Awesome, poignant article by CNN.com.
For the Great American Smokeout last week, CNN.com interviewed 9 former smokers about their final cigarette. Most every ex-smoker can remember their last cigarette, when they finally had had enough and quashed one out for the final time. Most smokers can remember their last cigarette because it usually takes three, four or even more tries to quit, and when the day comes that quitting finally works is a big event in their lives.
So, CNN collected some awesome quotes from these nine people, citing everything from existentialism to their families as reasons for quitting. Let me share some of them:
A fellow workmate made a profound statement to me: ‘You know, Bob, there is never a good day to quit smoking, is there?’ That hit me like a ton of bricks.
— Bob Miller, last cigarette: April 1, 2006
Now, when I feel that urge, I think about two small faces, and how I’d answer them if they asked me why I was sick or why I was dying. I’d have no one to blame but myself.
— Beth Woods, last cigarette, Aug. 5, 2008
I remember a trip to the ER with a bad case of bronchitis. This was the first time that my husband had seen me that sick. The look of panic and helplessness convinced me that I had to stop.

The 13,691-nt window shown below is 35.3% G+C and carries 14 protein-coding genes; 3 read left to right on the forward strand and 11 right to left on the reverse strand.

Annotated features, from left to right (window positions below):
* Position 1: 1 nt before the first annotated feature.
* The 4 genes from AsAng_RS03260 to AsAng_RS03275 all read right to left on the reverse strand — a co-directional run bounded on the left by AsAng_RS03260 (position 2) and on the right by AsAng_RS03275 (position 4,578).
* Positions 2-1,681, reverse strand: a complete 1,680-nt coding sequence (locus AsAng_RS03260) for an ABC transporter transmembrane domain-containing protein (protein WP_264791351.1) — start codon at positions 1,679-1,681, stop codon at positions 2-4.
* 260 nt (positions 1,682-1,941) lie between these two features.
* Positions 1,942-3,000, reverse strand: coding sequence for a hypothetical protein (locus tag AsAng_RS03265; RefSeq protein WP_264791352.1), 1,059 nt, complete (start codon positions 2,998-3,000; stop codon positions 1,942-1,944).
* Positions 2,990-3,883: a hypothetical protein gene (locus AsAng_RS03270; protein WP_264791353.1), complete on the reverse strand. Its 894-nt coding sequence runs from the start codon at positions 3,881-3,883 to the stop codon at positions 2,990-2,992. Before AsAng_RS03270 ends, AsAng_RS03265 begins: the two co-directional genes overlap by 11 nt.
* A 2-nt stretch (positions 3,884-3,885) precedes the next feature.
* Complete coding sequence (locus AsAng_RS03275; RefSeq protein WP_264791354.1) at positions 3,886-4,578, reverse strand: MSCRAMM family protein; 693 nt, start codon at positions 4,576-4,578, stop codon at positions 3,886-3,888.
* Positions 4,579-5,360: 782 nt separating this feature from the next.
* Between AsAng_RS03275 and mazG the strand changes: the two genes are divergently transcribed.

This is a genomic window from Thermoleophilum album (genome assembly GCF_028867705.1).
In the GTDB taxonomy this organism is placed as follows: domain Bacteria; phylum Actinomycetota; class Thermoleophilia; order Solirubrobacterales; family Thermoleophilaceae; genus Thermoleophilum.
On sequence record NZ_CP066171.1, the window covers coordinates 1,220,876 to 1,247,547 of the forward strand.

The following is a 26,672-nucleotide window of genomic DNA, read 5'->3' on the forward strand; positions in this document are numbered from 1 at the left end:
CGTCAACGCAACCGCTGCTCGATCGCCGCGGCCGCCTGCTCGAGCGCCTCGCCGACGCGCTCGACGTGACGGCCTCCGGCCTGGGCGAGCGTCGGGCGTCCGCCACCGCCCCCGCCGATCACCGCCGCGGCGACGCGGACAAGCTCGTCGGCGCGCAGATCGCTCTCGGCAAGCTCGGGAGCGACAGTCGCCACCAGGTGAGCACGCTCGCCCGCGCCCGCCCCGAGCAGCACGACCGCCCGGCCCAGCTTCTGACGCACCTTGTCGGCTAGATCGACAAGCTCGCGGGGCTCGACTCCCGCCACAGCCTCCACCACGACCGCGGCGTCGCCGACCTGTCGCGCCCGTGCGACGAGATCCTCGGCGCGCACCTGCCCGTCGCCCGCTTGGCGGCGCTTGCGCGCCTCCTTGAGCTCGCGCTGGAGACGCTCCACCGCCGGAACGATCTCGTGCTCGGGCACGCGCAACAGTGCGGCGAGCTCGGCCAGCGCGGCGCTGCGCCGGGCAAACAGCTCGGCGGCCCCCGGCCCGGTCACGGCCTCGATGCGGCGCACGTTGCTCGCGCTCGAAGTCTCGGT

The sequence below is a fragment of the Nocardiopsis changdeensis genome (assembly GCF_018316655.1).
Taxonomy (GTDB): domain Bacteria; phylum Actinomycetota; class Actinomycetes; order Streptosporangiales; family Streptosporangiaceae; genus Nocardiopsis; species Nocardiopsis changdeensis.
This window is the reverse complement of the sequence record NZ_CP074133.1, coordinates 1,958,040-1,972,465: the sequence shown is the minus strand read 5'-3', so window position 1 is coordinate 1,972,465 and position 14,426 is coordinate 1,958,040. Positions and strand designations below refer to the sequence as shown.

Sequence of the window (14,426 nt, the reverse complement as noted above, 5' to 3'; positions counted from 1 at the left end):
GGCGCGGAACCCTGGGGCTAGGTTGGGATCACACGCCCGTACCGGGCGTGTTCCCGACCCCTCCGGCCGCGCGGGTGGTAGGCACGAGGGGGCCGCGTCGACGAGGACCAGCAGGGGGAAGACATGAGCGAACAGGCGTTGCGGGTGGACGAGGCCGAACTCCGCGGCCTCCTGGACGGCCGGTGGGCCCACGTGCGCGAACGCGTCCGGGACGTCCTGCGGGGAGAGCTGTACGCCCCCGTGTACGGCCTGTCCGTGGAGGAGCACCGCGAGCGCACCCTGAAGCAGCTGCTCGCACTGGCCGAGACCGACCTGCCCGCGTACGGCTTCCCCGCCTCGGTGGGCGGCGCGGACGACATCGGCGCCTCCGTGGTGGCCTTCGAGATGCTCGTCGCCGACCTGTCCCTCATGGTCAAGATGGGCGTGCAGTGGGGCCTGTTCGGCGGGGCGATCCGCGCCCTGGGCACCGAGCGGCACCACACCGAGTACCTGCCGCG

— Lisa Gonsalves, last cigarette 2005
Gonsalves’ bronchitis was so severe, she had to have tubes inserted into her lungs to drain the fluid and her chest “cracked open” to clean out her lungs.
“I can’t say that I don’t crave it – especially when I am stressed out,” Gonsalves told CNN.com. “I do have to constantly remind myself of the pain and the feeling of drowning because I couldn’t breathe to keep me from running out and getting a pack. It is a very mental game I play every day but I get stronger and stronger every day without a cigarette.”
When I smoked my last one, it was more of a release, rather than freaking out about how I was going to deal with it.
— John Turner, last cigarette 2011
My wife got the news she was finally pregnant. The very moment she told me I crushed my pack of cigarettes up and threw them away.
— Martin C. Grube, last cigarette 1983.
Then the story of Kara Wethington, who quit after her 66-year-old grandmother died.
“I loved smoking. The social aspect of it, the taste of it, the way it made me feel — everything about it was romantic to me.”
But the death of her grandmother was the “straw that broke the camel’s back” soon after Wethington herself was diagnosed with an aggressive form of strep throat, and she hasn’t looked back for 13 years.
“I’ve had smoking dreams that felt so intimately real that the line of reality and fantasy blurred out my memory. I know I didn’t smoke but sometimes those dreams feel really good and sometimes with real regret.”
(Interesting, I never heard of this dreaming of smoking before, but another ex-smoker said the same thing.
“It took me years to stop dreaming about having a cigarette and sometimes I would wake up and not be sure if I had smoked.”
— Linda Parker